Comments 6

  1. This can be answered two ways. First, it’s always best to lift after a track workout if you have high CNS value in your day ie speed day on track. That’s not always possible within a lot of programs. If you must lift before a track practice you can get your Olympic lifts out of the way and possibly regional lifts such as leg curls , lunges, etc. However your very large, very heavy Static Lifts that develop absolute strength should be saved for after practice because of the fatigue and degradation of coordination and skill.

  2. Post


    As a general rule, I always lift hard in the indoor season and start to taper once the season progresses.

    For sprinters, I would recommend 4 days per week from January until spring break. During those months, you can only do so much considering you may not be able to use an indoor track or the outdoor track due to weather. From April through the outdoor conference meet I recommend 3 days per week. Do not lift the day before a meet unless it is going to be light work. When your indoor season is going focus on explosive strength development by utilizing Olympic and power lifts like cleans, snatch, jerks, squat, and dead lift movements. During the outdoor season when the track workouts can get more intense focus on lighter weights to emphasize explosiveness. Now you can just use Olympic lifts.

    Distance is much easier. 3 days per week all season. Utilize body weight movements like push ups, pull ups, prisoner squats, and lunges. You want use movements that focus on lengthening muscles. Single-leg dead lifts, weighted lunges, leg extensions, leg curls, bench press, and push press are all good lifts.

    Lastly, working the core (abs, obliques, lower back muscles) should be a focus every day.

    I hope this helps. Let me if know you need anything else.

    Ryan Crissey
    Glenbard South

    1. Post

      Hi Anthony – I think it’s a matter of what time works best. Certainly, if they can complete a workout during the day in a PE Strength Training class, that would be ideal. I try to consider that our athletes already have long days and tru not to bring them in for a morning lift. If you have access to a weight room during your practice times, plan to lift 2-3 times per week. I’d limit the time 30-40 minutes and try to be as efficient as possible. You don’t need to have 10 “core” lifts. Integrate some body weight strength exercises into your daily warm-up.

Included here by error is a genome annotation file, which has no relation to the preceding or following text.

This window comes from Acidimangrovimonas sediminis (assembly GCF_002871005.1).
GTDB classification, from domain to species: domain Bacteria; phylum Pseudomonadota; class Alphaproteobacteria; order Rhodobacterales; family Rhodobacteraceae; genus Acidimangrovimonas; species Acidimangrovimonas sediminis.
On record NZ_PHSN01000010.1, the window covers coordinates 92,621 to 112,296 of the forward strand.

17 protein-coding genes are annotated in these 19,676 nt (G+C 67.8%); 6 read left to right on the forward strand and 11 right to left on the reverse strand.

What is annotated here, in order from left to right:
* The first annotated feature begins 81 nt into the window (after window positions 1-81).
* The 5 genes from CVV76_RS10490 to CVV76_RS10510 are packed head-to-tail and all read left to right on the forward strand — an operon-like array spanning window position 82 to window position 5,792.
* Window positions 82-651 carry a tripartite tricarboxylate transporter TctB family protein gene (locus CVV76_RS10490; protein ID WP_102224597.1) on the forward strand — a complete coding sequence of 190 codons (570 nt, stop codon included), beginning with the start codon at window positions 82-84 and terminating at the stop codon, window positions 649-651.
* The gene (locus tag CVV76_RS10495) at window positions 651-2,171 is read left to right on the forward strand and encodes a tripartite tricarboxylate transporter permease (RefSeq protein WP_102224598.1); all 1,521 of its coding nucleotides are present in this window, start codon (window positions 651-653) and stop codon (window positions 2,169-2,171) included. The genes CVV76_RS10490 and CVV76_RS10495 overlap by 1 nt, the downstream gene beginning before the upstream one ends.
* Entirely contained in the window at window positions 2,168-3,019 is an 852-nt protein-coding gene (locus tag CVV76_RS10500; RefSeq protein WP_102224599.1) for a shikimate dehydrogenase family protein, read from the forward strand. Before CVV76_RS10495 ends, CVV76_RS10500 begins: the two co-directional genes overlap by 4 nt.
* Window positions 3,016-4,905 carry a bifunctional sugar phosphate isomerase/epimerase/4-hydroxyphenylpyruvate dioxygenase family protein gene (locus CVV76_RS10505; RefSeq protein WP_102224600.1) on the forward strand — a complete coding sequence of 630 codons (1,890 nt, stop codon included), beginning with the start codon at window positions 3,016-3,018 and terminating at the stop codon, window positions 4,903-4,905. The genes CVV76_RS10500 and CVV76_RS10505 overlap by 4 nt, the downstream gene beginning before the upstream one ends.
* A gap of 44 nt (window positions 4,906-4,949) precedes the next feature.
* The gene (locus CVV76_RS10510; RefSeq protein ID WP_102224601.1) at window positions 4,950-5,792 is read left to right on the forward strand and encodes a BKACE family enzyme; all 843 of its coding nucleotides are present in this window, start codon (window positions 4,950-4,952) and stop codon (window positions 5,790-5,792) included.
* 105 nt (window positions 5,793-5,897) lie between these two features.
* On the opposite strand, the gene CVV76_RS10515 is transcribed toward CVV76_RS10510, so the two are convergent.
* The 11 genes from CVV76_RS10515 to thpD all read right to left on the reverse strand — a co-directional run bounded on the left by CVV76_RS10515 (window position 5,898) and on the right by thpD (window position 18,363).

Good luck

      Mark Tacchi

  3. Post

    The best time to lift would be last in the workout. The most important thing to sprinters/mid distance is the speed/running part so that should always come first. You are not going to add speed in a fatigued state. Athletes ground contact times will be increased if trying to sprint/run on legs that were just lifted. Lifting is the farthest thing from the specific demands the athletes will see on the track so I try to do the most specific things they need first for their event then go to the supporting things like lifting last.

    If you are working technique then that should come first before lifting that day as well. Technical changes occur much faster in a non-fatigued state.

    I would also advocate doing your plyometrics before lifting for the same reasons above with ground contact times.

    Just my .02.

    Let me know if you have any questions.

    Tom Kaberna
    Lake Park High School

  4. It all depends of the needs of the workout with the athlete. When you put structure base system in the strength and conditioning program. Your program will be successful. You can not focus on sagittal plane movements all the time that is not going to cut it. You have to incorporate all the other planes of motions as well. Rest period is also key.

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